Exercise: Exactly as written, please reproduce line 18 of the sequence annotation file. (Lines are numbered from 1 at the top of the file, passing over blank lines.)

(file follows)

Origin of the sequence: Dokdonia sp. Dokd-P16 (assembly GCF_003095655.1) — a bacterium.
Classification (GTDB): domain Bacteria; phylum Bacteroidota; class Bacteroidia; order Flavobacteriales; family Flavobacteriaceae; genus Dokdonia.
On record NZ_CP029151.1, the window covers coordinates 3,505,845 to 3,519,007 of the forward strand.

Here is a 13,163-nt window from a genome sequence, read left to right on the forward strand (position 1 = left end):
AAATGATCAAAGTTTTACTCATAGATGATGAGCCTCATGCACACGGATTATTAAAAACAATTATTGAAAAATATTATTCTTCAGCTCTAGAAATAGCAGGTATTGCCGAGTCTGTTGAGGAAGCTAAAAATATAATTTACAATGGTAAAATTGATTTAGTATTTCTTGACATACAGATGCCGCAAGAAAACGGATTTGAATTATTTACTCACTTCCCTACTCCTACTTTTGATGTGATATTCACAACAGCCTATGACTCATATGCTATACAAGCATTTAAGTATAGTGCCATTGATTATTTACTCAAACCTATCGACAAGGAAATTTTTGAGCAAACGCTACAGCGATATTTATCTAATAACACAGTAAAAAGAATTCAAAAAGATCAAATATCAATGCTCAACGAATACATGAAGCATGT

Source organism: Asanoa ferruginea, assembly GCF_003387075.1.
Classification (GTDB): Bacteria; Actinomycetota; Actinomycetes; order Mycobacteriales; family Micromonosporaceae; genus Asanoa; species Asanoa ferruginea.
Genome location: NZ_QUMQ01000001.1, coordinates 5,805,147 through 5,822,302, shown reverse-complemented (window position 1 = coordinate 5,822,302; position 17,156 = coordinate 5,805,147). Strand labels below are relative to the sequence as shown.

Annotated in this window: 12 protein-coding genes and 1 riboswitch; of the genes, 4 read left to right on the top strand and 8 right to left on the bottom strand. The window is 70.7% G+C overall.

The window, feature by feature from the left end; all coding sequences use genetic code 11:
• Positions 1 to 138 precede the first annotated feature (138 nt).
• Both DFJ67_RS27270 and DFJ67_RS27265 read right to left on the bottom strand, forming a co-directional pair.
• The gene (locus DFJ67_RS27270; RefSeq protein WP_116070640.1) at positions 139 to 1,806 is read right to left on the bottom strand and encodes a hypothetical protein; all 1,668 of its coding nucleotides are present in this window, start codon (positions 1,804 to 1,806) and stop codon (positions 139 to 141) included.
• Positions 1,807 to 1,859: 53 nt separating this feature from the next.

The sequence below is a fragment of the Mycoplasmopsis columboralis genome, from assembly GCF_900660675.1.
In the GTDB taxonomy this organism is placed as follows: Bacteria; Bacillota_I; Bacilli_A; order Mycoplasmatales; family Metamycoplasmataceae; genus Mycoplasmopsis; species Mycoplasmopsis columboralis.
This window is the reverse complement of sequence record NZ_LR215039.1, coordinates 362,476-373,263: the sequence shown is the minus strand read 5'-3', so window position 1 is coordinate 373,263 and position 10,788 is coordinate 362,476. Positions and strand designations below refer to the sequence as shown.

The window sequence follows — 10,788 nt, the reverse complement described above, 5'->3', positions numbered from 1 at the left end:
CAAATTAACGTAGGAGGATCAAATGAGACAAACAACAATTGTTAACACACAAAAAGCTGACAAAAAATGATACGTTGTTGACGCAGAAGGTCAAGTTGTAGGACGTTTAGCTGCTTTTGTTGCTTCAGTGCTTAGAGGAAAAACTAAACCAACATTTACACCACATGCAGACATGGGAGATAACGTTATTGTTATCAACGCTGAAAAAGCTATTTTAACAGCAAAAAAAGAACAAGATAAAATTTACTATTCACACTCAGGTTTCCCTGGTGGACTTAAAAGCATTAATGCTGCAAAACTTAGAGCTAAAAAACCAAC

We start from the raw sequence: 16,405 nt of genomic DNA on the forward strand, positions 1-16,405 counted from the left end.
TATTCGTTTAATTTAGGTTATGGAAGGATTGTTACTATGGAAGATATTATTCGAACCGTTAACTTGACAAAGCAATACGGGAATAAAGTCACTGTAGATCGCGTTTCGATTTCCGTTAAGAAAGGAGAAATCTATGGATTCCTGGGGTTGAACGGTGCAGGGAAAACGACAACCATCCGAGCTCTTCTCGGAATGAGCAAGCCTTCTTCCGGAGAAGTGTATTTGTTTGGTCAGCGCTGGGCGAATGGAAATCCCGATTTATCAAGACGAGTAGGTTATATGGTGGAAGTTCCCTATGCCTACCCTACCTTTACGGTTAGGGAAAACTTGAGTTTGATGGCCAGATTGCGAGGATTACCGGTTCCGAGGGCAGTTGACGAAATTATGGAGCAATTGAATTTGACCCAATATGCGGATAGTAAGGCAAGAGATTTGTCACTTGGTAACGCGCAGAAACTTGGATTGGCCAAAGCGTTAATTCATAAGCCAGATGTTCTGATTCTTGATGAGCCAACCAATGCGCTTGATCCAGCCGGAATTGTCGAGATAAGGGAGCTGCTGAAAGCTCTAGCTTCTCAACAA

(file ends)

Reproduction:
The window sequence follows — 10,788 nt, the reverse complement described above, 5'->3', positions numbered from 1 at the left end: